Larping Before the Larp: The Magic of Preparatory Scenes

Larping Before the Larp: The Magic of Preparatory Scenes

This article is going to discuss a workshop tool: the use of short in-character larped scenes. These are scenes involving larp participants, in which they play their character. They take place during the pre-larp workshop, as a structured activity designed-in by the organizers, before the actual larp has started. They are being referred to here as ‘preparatory scenes’.

What are preparatory scenes like?

  • A small number of characters are in the scene, often just two.
  • A scene usually lasts for maybe five or ten minutes.
  • Each participant might play just one such scene, or a series of them.
    • (If a series of scenes, then those might be with the same other participant(s), or with a mix of different people.)
  • The other participants might be watching, or they might be involved in scenes of their own, in parallel.
  • Usually these scenes don’t involve the scenography, and other immersive material, that will be used during the larp itself: maybe not even costume.
  • Usually they will happen towards the end of the workshop, so that their factual and emotional content is fresh in the minds of the participants as they start the larp.

Note, this is considered as separate from ‘preplay’ – which is in-character activity that participants undertake together without direct supervision from organizers, usually according to their own preferred structure or in an open-ended way, often quite some time before the larp. While preplay may have some of the same purposes and effects as preparatory scenes, it’s not being covered here: Kyhn[1]Mia Kyhn, “Preplay,” What Do We Do When We Play? (2020). has a discussion.

What types of preparatory scenes can be used?

  • Backstory – participants can play out part of their characters’ shared backstory together. Perhaps a key point, such as ‘our first date’, or ‘the time A saved B’s life’ – to establish exactly what happened, and who said what to who.[2]For example, at On Location, character relationships are outlined in their briefings in terms of events from the past. During the workshop, the players will play through these scenes, to find out and agree together what exactly happened.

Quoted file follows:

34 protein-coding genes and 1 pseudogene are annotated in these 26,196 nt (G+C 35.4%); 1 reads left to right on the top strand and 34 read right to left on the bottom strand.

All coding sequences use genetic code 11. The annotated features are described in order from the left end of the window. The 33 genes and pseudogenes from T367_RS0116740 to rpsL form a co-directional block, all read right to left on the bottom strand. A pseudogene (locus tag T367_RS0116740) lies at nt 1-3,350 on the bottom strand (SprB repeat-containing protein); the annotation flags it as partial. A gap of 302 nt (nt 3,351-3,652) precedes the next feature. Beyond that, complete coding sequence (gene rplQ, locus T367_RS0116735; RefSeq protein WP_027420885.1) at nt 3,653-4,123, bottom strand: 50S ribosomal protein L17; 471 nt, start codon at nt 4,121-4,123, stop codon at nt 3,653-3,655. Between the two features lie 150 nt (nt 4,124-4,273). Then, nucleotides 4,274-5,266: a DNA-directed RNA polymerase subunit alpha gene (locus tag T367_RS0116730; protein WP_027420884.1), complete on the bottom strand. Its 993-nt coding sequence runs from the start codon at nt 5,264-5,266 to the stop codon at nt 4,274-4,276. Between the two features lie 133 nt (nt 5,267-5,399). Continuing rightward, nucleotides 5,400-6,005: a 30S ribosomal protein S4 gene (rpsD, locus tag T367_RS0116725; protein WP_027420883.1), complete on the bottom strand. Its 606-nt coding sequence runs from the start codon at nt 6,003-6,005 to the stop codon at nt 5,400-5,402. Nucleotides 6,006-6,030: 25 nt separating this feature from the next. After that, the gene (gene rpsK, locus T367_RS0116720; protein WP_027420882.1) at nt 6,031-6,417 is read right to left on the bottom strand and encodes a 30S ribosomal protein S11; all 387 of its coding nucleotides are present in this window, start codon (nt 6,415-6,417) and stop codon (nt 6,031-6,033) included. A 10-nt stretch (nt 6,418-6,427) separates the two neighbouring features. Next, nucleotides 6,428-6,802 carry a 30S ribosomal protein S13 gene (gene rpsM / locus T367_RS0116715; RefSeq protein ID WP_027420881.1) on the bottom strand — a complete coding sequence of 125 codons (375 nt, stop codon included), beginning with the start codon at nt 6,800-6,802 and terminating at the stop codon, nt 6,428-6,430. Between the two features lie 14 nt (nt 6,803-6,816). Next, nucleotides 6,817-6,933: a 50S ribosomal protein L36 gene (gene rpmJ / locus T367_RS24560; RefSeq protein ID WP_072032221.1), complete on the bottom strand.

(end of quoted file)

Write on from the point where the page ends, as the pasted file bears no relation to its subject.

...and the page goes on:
• Relationship – participants can establish the details of how their characters are when with each other – this can be illustrative, such as ‘this is how we spend a typical day/meal/mission/murder together’.[3]At Just a Little Lovin’, the in-character ‘social groups’ eat a meal together, during the workshop. This helps them explore how they relate to each other as a group during a regular day-to-day activity. Or it might be exploratory: the characters meet in a cafe – what might they start chatting about?
  • Group dynamics – how does a group of linked characters function together? What are their dynamics of communication, of sharing space, of hierarchy, etc?[4]At De la Bête, characters live together in social groups of mixed status. During the workshop each group of participants designed and played out, with the other participants as audience, an extended scene that showed the group’s internal hierarchy and social dynamics.
  • Reaction – how do the characters react (individually, and together) when placed into a particular situation? For example: if the two characters were seated together in a bus that came under gunfire, what would they say/do? When one of them finds a letter that the other has received from an ex-lover, what might happen? (This would usually be an imaginary episode; not drawn from their actual backstory – because its purpose is to explore ‘what if?’.)

And they could be: